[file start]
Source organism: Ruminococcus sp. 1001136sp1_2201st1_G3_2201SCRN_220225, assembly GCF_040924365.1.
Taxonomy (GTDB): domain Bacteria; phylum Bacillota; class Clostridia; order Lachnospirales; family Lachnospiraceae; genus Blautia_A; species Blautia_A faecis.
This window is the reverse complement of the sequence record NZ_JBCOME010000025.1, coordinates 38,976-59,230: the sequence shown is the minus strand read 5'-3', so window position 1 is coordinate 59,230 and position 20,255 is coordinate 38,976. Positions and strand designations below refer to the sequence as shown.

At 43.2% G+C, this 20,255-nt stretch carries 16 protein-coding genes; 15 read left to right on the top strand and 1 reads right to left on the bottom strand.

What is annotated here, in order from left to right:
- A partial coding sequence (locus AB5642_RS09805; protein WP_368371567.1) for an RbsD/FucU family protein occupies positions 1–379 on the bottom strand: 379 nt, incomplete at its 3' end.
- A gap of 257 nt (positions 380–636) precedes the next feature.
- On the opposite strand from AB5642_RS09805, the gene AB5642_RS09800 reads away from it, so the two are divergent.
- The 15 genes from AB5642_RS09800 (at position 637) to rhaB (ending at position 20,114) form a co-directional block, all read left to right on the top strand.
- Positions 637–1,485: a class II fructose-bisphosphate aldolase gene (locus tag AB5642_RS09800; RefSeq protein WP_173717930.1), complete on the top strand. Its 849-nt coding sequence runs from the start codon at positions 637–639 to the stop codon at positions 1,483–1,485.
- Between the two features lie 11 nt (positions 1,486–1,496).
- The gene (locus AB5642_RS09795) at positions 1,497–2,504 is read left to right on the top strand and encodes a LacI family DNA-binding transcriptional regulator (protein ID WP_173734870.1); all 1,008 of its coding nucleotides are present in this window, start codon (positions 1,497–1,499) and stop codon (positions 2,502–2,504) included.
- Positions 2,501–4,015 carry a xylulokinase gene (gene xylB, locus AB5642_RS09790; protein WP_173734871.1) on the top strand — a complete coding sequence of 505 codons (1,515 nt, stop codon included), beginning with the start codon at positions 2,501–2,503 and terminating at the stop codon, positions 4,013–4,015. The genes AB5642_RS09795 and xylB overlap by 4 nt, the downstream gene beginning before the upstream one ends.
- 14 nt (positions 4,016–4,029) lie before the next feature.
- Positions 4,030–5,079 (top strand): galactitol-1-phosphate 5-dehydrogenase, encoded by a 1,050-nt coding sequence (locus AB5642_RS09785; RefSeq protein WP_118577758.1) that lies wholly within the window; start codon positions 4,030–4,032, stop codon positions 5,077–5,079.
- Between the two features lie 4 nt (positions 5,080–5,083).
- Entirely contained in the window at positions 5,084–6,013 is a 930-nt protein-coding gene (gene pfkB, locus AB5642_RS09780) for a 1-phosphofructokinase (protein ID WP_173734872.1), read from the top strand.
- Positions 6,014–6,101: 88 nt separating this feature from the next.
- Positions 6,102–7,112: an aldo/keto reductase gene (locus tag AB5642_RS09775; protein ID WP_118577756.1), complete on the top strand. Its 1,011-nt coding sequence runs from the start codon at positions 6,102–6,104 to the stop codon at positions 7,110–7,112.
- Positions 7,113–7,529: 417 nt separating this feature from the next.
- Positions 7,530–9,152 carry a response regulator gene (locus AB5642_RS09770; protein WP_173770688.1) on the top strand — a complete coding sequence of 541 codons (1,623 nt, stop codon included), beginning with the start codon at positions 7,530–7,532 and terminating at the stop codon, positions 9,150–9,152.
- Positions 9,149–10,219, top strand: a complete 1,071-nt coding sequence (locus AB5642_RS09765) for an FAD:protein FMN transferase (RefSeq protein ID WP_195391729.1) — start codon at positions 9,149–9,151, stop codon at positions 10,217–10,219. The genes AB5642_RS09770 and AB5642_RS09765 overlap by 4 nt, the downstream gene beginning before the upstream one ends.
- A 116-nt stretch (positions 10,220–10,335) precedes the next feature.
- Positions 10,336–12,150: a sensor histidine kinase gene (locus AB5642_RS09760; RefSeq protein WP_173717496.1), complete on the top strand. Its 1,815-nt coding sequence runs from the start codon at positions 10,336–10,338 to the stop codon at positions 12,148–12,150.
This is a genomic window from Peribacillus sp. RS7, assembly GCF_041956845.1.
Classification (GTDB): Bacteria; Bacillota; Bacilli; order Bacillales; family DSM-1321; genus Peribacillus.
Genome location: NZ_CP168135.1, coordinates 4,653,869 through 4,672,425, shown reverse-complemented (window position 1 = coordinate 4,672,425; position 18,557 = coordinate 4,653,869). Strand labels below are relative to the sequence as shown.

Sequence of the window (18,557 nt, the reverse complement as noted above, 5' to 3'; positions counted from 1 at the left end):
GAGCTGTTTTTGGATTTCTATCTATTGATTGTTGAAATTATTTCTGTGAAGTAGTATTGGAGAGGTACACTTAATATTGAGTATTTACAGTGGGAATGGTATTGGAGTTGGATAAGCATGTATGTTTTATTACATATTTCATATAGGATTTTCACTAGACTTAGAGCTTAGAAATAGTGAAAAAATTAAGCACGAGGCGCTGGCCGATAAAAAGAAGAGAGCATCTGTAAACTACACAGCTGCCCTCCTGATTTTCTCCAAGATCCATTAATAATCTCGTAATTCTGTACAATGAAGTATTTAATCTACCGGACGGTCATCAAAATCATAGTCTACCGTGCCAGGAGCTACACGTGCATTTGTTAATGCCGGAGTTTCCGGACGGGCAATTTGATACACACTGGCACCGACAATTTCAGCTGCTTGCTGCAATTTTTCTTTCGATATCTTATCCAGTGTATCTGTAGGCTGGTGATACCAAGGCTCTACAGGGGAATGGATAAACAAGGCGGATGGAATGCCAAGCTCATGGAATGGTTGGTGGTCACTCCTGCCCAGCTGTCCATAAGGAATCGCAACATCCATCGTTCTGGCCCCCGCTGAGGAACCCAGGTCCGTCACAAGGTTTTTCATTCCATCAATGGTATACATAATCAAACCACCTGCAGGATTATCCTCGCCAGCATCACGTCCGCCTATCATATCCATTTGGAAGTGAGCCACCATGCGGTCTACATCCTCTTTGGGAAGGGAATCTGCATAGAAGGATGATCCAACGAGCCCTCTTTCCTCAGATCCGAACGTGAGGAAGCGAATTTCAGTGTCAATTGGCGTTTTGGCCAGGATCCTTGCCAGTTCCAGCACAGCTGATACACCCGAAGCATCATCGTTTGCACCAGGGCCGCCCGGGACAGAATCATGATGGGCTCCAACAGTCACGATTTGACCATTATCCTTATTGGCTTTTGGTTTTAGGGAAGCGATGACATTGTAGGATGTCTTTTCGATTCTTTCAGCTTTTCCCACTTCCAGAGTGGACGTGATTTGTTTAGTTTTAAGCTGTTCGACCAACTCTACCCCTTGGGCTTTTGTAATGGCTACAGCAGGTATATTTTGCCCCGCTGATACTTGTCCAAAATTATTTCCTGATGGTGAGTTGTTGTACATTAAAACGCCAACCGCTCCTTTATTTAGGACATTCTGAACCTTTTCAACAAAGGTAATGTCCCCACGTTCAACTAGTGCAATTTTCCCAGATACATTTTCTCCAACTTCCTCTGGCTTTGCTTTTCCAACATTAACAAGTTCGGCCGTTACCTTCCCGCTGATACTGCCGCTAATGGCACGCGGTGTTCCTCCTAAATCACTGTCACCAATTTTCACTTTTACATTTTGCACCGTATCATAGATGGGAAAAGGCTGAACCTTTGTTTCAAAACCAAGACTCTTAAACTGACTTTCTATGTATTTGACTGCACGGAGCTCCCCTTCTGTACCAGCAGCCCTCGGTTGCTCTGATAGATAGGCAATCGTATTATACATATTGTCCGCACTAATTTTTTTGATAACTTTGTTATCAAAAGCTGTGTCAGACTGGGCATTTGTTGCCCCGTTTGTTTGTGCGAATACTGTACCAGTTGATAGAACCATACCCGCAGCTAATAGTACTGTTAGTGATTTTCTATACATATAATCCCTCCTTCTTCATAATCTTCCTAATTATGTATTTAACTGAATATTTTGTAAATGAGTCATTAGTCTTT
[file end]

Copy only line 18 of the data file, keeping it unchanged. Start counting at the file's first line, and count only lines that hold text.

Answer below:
- Positions 6,014–6,101: 88 nt separating this feature from the next.